What aggravates the already hostile working conditions delivery personnel experience in the country, are customers who hold their elevator or do not answer the door to postpone delivery in order to get a free pizza. Some customers demand delivery even on extremely snowy days, when many other pizza parlors do not accept take-out orders.

Gloria Gu, an intern researcher for FOEC writes on the page [5] dedicated to the '30 Minute’ issue on social networking site Facebook, “15 minutes is enough time to kill a innocent man”. It is believed that an average of 15 minutes are spent on making a pizza.

She encourages more people to join the social protest:

30분 배달제라는 청년노동자의 삶이 아직까지 자신의 일이 아니라며 외면하는 사람들도 많이 있을 것입니다. 기업의 경제논리 때문에 어쩔 수 없다고 치부해버리거나 폐지할 이유가 없다고 하는 사람도 있을 것입니다. 그렇지만 그 사람들의 관심까지 모아, 더 이상 무고한 희생이 일어나지 않도록, 모든 노동자들이 생명의 위협을 받지 않고 안전한 환경에서 일할 수 있도록 끝까지 함께해주십시오.

There must be lots of people who choose to ignore this issue, explaining to themselves that the young labor workers’ lives under the 30 minute system has nothing to do with their lives. There must be people who accept the current situation as an inevitable social phenomenon caused by the corporation's lucrative nature and argue there is no reason to scrap it. But we need to earn support even from those people, in order to halt the ongoing sacrifice of innocent victims. Please be with us till the end, till every worker works in a safe environment without ever risking their life.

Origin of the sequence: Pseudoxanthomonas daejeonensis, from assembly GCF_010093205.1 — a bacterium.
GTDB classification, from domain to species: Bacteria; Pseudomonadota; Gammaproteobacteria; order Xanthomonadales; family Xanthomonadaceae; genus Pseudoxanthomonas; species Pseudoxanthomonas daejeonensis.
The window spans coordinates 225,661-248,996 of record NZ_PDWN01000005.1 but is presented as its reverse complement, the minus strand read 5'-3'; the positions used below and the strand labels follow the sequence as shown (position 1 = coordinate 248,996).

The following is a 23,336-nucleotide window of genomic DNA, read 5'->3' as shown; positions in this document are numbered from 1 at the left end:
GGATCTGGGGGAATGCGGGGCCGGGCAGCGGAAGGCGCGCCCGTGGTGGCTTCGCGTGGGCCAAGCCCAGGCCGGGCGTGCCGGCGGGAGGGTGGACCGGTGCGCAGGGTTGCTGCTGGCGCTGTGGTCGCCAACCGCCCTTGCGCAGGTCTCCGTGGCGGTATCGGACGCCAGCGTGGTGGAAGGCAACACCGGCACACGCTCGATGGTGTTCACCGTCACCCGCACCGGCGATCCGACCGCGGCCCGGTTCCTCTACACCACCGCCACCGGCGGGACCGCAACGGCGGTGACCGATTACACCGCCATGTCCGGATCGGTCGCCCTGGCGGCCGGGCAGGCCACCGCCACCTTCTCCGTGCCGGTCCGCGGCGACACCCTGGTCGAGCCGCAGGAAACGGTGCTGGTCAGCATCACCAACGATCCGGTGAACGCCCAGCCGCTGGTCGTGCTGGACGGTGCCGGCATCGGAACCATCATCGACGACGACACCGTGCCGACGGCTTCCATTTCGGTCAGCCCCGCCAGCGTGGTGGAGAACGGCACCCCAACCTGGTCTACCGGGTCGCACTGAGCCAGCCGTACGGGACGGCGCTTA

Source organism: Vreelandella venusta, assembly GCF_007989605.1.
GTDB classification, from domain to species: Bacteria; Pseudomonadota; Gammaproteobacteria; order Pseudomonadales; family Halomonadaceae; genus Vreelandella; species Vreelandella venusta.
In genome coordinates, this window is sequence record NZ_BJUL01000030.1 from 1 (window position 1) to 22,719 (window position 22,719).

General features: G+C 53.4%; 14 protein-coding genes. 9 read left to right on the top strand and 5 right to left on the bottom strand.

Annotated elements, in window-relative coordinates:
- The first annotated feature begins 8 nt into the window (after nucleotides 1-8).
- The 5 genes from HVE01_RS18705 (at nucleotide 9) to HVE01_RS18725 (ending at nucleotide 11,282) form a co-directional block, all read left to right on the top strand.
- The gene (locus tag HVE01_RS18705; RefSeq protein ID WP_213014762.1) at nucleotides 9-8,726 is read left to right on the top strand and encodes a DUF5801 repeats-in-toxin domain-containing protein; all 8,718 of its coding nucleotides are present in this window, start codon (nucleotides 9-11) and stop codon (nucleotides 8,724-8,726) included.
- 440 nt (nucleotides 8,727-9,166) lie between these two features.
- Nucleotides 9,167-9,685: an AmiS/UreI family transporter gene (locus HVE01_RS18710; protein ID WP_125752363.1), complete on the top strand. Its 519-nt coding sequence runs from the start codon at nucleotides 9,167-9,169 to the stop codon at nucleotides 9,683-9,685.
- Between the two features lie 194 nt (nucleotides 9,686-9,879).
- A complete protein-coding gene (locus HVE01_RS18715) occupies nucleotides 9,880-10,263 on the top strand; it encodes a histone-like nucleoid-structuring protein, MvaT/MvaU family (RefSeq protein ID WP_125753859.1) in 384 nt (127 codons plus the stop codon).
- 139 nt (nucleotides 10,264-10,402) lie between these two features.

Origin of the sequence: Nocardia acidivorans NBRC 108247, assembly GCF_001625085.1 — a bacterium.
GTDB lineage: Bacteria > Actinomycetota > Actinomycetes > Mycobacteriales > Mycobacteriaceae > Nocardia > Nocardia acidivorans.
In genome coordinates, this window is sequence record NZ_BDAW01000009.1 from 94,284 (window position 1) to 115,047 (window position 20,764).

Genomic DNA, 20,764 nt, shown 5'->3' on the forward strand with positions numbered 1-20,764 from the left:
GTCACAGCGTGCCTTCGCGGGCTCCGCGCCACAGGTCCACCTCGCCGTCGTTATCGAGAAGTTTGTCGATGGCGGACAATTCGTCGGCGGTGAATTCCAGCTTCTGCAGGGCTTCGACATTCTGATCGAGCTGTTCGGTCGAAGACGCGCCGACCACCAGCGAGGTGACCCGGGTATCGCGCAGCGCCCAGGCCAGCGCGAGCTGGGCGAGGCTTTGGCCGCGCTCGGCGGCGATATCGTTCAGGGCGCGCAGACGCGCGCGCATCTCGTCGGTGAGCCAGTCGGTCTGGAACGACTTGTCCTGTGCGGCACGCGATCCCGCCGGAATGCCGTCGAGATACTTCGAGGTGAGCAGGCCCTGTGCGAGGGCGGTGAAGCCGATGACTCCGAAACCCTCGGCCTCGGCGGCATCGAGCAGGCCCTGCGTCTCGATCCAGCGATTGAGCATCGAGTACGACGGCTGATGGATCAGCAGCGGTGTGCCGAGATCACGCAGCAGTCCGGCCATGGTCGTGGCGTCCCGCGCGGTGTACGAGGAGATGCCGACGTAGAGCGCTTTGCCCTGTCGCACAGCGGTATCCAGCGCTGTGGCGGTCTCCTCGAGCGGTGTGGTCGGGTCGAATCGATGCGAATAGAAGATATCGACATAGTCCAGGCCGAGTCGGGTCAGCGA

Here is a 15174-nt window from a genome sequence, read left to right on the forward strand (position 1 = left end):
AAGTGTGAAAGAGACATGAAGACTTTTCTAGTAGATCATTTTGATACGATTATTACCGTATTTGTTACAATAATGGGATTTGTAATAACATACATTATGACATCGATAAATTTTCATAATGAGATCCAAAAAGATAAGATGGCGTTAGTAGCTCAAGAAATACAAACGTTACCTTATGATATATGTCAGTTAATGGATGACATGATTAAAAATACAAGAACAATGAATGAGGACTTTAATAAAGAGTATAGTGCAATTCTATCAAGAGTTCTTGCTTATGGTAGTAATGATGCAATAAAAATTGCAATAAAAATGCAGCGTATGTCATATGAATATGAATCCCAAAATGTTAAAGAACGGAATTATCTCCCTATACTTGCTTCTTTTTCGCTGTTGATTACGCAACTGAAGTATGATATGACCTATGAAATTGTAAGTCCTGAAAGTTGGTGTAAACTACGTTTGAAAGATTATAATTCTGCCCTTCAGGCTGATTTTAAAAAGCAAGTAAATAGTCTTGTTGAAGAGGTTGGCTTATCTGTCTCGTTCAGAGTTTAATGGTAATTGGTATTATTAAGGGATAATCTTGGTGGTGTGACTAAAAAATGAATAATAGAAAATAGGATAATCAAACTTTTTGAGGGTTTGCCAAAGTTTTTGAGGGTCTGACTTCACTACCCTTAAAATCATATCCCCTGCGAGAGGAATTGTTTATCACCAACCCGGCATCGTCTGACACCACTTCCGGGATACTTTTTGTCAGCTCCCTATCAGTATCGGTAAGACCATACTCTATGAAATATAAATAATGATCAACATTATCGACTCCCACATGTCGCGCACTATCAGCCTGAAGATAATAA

Below her article, comments such as these were posted:

권용진 [6] 신호를 위반하고 배달하는 이들을 안좋은 시선으로 바라보았었는데… 그게 아니군요. 참 안타까운 일입니다.

Dam Juck [7] 항상 빨리 안온다고 불평만 했었는데 이글을 보니 참 바보같은 짓을 했었군요.

Kwon Yong-jin: I used to have a slanted view of those who deliver [food] whilst ignoring traffic signals. But that [referring to his view] was not right. It's such a regrettable situation.

Dam Juck: I always complained about the delivery being not fast enough, but after reading these [Facebook] articles, I now realize I have acted like an idiot.

Korean net users filed an online petition [8] on the Daum Agora website, which has already gathered 1,000 signatures. The petition points out that the '30 Minute’ system has to stop immediately for the sake of public justice and safety: